05.02.               Following the earlier precedent, this Commissionrecommends the  continuation  of  ‘Master  Scale’,  and  suggests  in  the  following paragraphs a new scale of pay for adoption.Inthe new scale we have ensured that  there  is a reasonable  increase  in the quantum  of increment  in absolute terms  so  that  at  no  point  the  employee  would  face  a  situation  of  reduced quantum of increment as a result of fixation of pay in the revised pay scales and that the quantum of increment is not only reasonable but also attractive.   We have also increased the span of the scales to accommodate people with long service so that they would not stagnate and will continue to get the benefit of increments. In the event of stagnation which should not normally arise, we recommend grant of up to five stagnation increments.

 

Minimum Pay:

 

05.03.                Majority   of  Employees’   Associations   have   suggested   for   the fixation  of ‘Minimum  Pay’  ranging  from  Rs.10000/‐per  month  to Rs.16150/‐ per month adopting the norms evolved by the 15th  International Labor Conference.   However, in doing so some Associations have calculated the minimum pay by taking 4 members   into account in a family unit and not 3 as earlier,   on  the   ground   that     the   maximum   age   of  recruitment   into   the government  service  had  been  enhanced  to  36‐43  years,  and  many  people having wife and two children were now entering the service.

 

05.04.            The   A.P.   Secretariat   Employees   Federation   has   in itsmemorandum stated that a sound salary system needs to possess (a) inclusiveness,   (b)   comprehensibility,   and   (c)   adequacy   both   internal   and external. The pay structure needs to be commensurate with the degree of skill, responsibility undertaken, mental and physical requirement, minimum educational qualifications and promotional avenues etc.  Hence the request is to adopt better scientific   reasons/ criteria in arriving at the minimum basic pay and also a good master scale that takes care of the needs of the employees in future also.    It is further stated in the Memorandum that per capital income of the state Government is doubled in a span of five years from Rs.33,135/‐ during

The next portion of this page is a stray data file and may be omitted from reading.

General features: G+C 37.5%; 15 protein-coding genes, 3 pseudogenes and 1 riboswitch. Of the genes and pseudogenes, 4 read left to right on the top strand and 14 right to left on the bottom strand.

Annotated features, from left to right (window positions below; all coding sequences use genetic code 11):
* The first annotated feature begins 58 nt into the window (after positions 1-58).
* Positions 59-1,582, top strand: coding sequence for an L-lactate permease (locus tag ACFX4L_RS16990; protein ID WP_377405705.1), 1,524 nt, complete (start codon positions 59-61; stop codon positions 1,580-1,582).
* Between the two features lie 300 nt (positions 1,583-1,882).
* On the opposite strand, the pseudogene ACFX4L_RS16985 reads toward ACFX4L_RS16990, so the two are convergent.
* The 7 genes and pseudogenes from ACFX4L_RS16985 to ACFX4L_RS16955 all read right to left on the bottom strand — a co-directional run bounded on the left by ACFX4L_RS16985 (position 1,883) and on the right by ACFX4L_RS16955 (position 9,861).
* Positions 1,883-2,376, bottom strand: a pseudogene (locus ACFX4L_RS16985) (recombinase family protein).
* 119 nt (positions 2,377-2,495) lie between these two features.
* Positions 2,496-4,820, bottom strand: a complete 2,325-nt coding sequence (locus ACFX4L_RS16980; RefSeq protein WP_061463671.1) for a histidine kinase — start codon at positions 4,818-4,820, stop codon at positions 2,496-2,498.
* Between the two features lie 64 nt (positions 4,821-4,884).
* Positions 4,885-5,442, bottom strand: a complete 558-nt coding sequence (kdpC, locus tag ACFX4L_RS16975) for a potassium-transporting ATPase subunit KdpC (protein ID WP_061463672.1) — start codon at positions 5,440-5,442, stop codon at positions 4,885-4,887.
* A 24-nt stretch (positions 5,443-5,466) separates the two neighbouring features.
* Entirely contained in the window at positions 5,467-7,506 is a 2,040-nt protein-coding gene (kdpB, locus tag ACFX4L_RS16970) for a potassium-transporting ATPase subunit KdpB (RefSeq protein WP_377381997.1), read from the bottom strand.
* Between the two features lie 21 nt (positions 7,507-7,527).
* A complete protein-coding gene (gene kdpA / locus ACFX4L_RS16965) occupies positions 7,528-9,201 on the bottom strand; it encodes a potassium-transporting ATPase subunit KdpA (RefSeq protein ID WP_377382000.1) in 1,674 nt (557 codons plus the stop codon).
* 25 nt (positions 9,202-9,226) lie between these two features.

2006‐07 to Rs.68,970/‐ in 2011‐12. The same is at Rs.77,277/‐ per annum at current prices for the year 2012‐13. The nuclear family consisted of husband and wife, two children and a dependant parent.  The per capita income for five members come to Rs.3,86,385/‐ per annum or an  amount of Rs.32,199/‐ per month.     Hence  income  of a low paid  employee  cannot  be less than  the per capital  income  and  suggested  for    a    minimum  pay  of  Rs.16,000/‐    and    a maximum  of Rs.1,65,850/‐  and a fitment of 75%.

 

05.05.               The   Telangana   Gazetted   Officers   Central   Association   has worked out the ‘Minimum Pay’ by following three different methods, namely, Expenditure method, Calorie intake method and Income method and arrived  at Rs.15,000/‐  to  be  fixed  as  Minimum  Pay.    According  to  the  Association  the monthly per capita expenditure of the household with four members as family worked   out   to  Rs.14,703/‐   and   hence   it  was   essential   to  have   at   least Rs.15,000/‐ as Minimum Pay with the fitment of 69.10%.

 

05.06.               The TNGOs  Central   Union  has while  reiterating  similar  facts, have taken 4 members in a family unit for calculating the minimum pay and suggested   for a   minimum pay of Rs.15,000/‐   and   a maximum   scale of Rs.1,25,640/‐ with a fitment of 69.10%.